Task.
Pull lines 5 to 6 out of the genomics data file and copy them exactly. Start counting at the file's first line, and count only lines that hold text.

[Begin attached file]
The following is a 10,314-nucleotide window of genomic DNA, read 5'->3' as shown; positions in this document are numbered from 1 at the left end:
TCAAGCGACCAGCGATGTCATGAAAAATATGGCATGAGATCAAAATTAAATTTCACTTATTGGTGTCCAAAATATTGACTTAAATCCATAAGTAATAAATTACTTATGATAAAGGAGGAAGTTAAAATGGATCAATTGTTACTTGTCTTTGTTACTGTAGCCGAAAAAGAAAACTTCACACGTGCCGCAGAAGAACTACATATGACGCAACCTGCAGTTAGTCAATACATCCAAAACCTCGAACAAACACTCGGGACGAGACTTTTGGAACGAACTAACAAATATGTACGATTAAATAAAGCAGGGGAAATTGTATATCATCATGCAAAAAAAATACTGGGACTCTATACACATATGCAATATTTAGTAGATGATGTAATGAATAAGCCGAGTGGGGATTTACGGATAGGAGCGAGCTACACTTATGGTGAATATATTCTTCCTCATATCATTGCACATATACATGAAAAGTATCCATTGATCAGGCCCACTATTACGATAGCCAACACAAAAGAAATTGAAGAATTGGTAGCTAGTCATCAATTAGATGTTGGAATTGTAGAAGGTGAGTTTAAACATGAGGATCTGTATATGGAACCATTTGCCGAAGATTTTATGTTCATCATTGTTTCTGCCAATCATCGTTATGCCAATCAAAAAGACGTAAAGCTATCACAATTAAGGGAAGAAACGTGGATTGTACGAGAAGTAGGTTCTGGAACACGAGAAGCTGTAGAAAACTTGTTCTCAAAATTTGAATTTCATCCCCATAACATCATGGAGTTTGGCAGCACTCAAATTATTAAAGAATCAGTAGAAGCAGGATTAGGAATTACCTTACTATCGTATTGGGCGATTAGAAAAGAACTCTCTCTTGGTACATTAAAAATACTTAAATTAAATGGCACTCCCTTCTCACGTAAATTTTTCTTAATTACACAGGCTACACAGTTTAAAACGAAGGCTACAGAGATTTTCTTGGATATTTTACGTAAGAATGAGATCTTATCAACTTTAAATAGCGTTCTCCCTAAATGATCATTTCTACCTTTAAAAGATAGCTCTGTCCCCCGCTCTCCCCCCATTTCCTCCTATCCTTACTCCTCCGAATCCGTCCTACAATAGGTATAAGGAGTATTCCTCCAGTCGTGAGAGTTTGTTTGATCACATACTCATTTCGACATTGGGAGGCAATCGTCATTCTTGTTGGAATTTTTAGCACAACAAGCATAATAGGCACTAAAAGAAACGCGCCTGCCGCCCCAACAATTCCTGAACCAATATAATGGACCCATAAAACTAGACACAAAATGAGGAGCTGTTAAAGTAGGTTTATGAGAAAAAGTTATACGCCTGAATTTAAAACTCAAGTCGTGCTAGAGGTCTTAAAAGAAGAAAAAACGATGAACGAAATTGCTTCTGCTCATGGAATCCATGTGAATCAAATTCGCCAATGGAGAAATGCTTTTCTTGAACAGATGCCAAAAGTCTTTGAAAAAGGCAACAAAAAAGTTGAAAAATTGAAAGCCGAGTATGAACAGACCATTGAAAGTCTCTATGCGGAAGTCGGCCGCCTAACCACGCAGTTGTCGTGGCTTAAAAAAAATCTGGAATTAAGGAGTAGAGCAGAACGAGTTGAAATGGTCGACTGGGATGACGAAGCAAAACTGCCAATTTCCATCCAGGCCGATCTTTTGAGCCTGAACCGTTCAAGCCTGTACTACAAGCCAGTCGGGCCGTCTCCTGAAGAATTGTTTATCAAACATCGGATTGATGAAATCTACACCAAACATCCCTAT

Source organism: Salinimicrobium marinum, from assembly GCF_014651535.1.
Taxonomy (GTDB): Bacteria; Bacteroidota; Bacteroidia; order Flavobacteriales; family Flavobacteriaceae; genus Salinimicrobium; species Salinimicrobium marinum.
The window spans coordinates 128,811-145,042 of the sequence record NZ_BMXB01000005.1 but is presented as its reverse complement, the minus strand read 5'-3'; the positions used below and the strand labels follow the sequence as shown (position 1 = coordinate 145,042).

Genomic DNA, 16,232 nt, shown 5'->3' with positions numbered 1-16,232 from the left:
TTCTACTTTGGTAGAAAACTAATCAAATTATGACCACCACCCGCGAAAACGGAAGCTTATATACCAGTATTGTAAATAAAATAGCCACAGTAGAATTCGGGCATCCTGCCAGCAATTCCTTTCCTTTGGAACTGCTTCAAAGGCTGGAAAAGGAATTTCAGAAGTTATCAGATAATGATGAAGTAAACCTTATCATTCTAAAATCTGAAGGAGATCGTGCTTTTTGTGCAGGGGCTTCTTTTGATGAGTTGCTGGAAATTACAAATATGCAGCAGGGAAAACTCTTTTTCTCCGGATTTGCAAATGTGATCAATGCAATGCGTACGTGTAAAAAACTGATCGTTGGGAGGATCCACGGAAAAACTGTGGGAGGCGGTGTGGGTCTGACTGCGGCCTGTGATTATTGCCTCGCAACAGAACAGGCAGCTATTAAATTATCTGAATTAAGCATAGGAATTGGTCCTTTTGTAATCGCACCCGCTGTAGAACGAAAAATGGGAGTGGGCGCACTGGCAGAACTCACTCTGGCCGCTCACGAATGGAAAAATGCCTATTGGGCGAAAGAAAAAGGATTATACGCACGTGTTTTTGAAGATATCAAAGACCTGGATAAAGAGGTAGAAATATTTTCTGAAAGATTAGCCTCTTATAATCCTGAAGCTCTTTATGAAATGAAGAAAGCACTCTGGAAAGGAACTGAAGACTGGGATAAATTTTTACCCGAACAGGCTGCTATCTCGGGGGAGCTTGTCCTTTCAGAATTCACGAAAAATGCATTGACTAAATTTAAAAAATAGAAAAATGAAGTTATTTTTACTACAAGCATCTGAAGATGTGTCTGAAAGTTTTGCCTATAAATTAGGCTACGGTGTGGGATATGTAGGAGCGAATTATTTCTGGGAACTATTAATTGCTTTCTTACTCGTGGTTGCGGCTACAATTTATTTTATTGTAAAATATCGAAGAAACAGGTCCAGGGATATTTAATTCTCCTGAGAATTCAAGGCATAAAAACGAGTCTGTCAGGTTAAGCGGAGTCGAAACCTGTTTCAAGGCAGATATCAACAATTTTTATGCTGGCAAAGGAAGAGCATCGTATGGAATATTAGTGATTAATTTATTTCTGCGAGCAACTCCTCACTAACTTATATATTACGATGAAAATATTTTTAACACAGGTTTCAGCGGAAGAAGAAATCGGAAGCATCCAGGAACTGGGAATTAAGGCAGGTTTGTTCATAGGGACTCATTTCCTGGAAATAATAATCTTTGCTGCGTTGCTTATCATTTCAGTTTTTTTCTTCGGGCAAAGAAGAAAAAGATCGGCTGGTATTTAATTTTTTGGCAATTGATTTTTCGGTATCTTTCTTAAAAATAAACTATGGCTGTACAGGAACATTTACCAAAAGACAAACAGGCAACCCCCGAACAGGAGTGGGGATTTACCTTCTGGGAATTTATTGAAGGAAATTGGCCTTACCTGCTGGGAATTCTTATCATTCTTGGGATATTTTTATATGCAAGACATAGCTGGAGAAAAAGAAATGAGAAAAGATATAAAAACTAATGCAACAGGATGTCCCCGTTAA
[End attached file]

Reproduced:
The window spans coordinates 128,811-145,042 of the sequence record NZ_BMXB01000005.1 but is presented as its reverse complement, the minus strand read 5'-3'; the positions used below and the strand labels follow the sequence as shown (position 1 = coordinate 145,042).

Genomic DNA, 16,232 nt, shown 5'->3' with positions numbered 1-16,232 from the left: